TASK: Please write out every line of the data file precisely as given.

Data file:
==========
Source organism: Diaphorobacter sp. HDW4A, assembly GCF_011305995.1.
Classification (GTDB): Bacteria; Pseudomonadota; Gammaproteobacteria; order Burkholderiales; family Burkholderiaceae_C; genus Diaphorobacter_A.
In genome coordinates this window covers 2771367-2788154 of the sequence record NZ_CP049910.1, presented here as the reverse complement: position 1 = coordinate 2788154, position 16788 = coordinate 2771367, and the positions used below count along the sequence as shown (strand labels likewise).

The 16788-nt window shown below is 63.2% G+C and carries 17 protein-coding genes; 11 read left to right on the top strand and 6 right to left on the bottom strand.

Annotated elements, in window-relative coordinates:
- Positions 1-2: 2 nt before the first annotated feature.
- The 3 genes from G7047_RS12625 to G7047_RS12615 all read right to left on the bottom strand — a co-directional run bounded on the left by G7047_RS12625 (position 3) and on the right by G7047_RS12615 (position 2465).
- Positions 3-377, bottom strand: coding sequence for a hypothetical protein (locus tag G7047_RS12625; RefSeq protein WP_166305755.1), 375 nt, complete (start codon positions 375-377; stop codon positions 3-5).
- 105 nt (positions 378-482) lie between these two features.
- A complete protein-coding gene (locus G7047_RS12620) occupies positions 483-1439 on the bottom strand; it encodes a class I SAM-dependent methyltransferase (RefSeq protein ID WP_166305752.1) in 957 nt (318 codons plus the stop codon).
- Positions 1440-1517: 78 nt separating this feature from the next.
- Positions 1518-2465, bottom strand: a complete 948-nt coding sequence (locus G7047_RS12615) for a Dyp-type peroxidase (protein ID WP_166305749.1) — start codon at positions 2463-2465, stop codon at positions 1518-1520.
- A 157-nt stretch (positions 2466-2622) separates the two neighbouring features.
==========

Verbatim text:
Source organism: Diaphorobacter sp. HDW4A, assembly GCF_011305995.1.
Classification (GTDB): Bacteria; Pseudomonadota; Gammaproteobacteria; order Burkholderiales; family Burkholderiaceae_C; genus Diaphorobacter_A.
In genome coordinates this window covers 2771367-2788154 of the sequence record NZ_CP049910.1, presented here as the reverse complement: position 1 = coordinate 2788154, position 16788 = coordinate 2771367, and the positions used below count along the sequence as shown (strand labels likewise).

The 16788-nt window shown below is 63.2% G+C and carries 17 protein-coding genes; 11 read left to right on the top strand and 6 right to left on the bottom strand.

Annotated elements, in window-relative coordinates:
- Positions 1-2: 2 nt before the first annotated feature.
- The 3 genes from G7047_RS12625 to G7047_RS12615 all read right to left on the bottom strand — a co-directional run bounded on the left by G7047_RS12625 (position 3) and on the right by G7047_RS12615 (position 2465).
- Positions 3-377, bottom strand: coding sequence for a hypothetical protein (locus tag G7047_RS12625; RefSeq protein WP_166305755.1), 375 nt, complete (start codon positions 375-377; stop codon positions 3-5).
- 105 nt (positions 378-482) lie between these two features.
- A complete protein-coding gene (locus G7047_RS12620) occupies positions 483-1439 on the bottom strand; it encodes a class I SAM-dependent methyltransferase (RefSeq protein ID WP_166305752.1) in 957 nt (318 codons plus the stop codon).
- Positions 1440-1517: 78 nt separating this feature from the next.
- Positions 1518-2465, bottom strand: a complete 948-nt coding sequence (locus G7047_RS12615) for a Dyp-type peroxidase (protein ID WP_166305749.1) — start codon at positions 2463-2465, stop codon at positions 1518-1520.
- A 157-nt stretch (positions 2466-2622) separates the two neighbouring features.